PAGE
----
“That night, it was something very hard; I was thinking about how the next day was going to look like. It was a very tough night, I couldn’t sleep much; we started from midnight till the early morning prayers. But that day ended up being one of the days I will never forget in the history of my life. Everything went well, though some people were threatening before then.”

It happened that some individuals objected to Saheed succeeding his father, citing his age as a challenge. However, the majority, who favoured the young Elegushi, reasoned that, due to his exposure, his reign could transform the kingdom.

“You know, the process of becoming Oba is a very tough one because you have some people against you. So, in my case, I have some people that felt why must it be me? Some even said they were going to kill me. I was very close to my father; there’s nothing I didn’t share with him. He used to say to me, ‘If someone sees you and says he saw something about you that would happen, if you have the money, give to the person. If the vision is not true, God will know that you were only protecting your life.’ I have people that pray for me, whether Christian or Muslim. Personally, I call the name of God whenever I pray. What matter is your faith and mind; for you to be truthful to yourself,” he said.

For a young man, who was very active in the social circle, ascending the throne came with new challenges, which he gladly accepted.

“One thing I’ve learnt in life is that you have to create your happiness by yourself. I create happiness around me; that’s what keeps me going and only death can take that away. Definitely, we have some kings that have been dethroned, but you have to be loyal to those that installed you as their king. You don’t joke with someone that has power in his hands; he can destroy everything that you have built-in a space of one year. You have to work with the people in government. As a king, you must have the support of the governor of the state. If the governor is not in your favour, it will be difficult for you to operate. You may have a disagreement with the governor’s programmes or policies, but I can’t criticise the governor publicly; I will rather sit him down inside and tell him, ‘this thing you are doing, it’s not right.’ I will advise him, but not me criticising him in public; that’s not how to be loyal to a friend,” he said.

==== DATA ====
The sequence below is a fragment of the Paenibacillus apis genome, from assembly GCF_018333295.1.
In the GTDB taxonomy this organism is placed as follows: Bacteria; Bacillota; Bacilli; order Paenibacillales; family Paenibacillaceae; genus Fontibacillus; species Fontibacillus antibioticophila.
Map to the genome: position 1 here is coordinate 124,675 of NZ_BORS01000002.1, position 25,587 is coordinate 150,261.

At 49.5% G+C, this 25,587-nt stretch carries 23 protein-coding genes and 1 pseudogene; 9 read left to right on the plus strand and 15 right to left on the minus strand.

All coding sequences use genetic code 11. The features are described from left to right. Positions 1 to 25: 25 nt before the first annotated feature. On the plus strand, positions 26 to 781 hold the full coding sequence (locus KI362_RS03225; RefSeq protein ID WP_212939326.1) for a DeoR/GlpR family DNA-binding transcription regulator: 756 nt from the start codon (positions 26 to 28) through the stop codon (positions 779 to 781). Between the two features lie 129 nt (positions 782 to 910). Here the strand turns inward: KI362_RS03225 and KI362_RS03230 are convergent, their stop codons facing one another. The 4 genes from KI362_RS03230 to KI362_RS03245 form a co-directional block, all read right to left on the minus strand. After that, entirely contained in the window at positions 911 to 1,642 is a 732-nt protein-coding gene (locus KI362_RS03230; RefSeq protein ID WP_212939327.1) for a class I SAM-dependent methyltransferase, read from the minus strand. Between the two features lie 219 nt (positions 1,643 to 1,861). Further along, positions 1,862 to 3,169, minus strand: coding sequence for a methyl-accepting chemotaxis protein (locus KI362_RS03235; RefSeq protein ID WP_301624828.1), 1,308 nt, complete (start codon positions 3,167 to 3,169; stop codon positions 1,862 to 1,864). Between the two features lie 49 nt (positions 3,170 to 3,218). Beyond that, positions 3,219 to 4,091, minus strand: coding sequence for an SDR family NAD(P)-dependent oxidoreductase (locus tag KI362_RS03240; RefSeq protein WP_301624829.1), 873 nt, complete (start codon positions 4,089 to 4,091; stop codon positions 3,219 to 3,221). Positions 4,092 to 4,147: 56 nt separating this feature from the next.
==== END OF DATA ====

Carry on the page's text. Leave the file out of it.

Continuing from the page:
Indeed, Oba Elegushi’s reign has brought substantial developments in the areas of healthcare enlightenment, modern and effective road networks, well-structured housing scheme and a host of other infrastructural concepts. An enthusiastic promoter of academic excellence, he has done a great deal in positively imparting his commerce and entrepreneurial spirit into the Eti-Osa environs. Most importantly, he brought about change, especially in the area of accountability.

“When my father got there, he tried his best, now that I’m here, I’m still trying my own. When my father died, I was thinking about how I was going to fit into the big shoe he left behind. The people used to tell me that my father’s ATM doesn’t have a pin number, but I’ve told them that my own ATM has a password. It’s not that I have anything against anybody, but you have to convince me because it’s my money that I’m going to spend. You can’t just bring anything that is not substantial and you want me to give you money, no! You have to be able to convince to agree with whatever you are doing,” he declared.

When it comes to style and fashion, Oba Saheed is always on point.

“Even before this throne, I’ve always been a very stylish person. No mater how rich you are, if you are not fashionable, you are not fashionable; money cannot buy you style. Personally, I like to be clean and neat; you just have to dress well and look good. You can see the crown that I used before; it was the late Ooni of Ife that introduced me to it. He told me, ‘I will send the person that made it for me to do one for you because I like you. You are my son, your father was my friend; I will like you to look good.’ Then, everybody started wearing it. Now it’s 10 years, I’m coming out with the new style for people to know that I’m different,” he enthused.

Meanwhile, as a young man, Saheed had always nursed the ambition of joining the army dues to his quest for leadership. However, the Almighty had a different plan.

“I was born into a royal home, but in my head, I saw myself becoming a military man; may be leading a coup and toppling the government. That was what I really wanted, to be a leader. You know, in those days, the easiest way to becoming a leader in Nigeria was through a military coup. That was the setting in Nigeria then and it stocked in my head as a young man. So, being a leader was always part of my plan as a young man, but God did it His way.”

Born April 10, 1976, into the Kusenla ruling house of Ikateland, Oba Saheed attended Methodist Boys High School, Lagos, from 1988 to 1994 and in 1995, he got admission to study Economics at the Lagos State University, Ojo. After a master’s degree in same field and institution, young Saheed, in 2008, proceeded to the University of Manchester, United Kingdom, where he obtained another master’s degree in public administration.

Until his coronation as King Elegushi of Ikateland on April 27, 2010 – the youngest Lagos monarch at the time, he served Lagos State under the Bola Tinubu administration and consequently that of Mr. Babatunde Fashola as Senior Special Assistant in-charge of Special Duties.

While in government, he learnt the rudiments of leadership from the best minds in the business. It is no surprise his majesty has unrivalled grasps on issues of democratic good governance, public policy formulation, organizational leadership and best practices in public administration.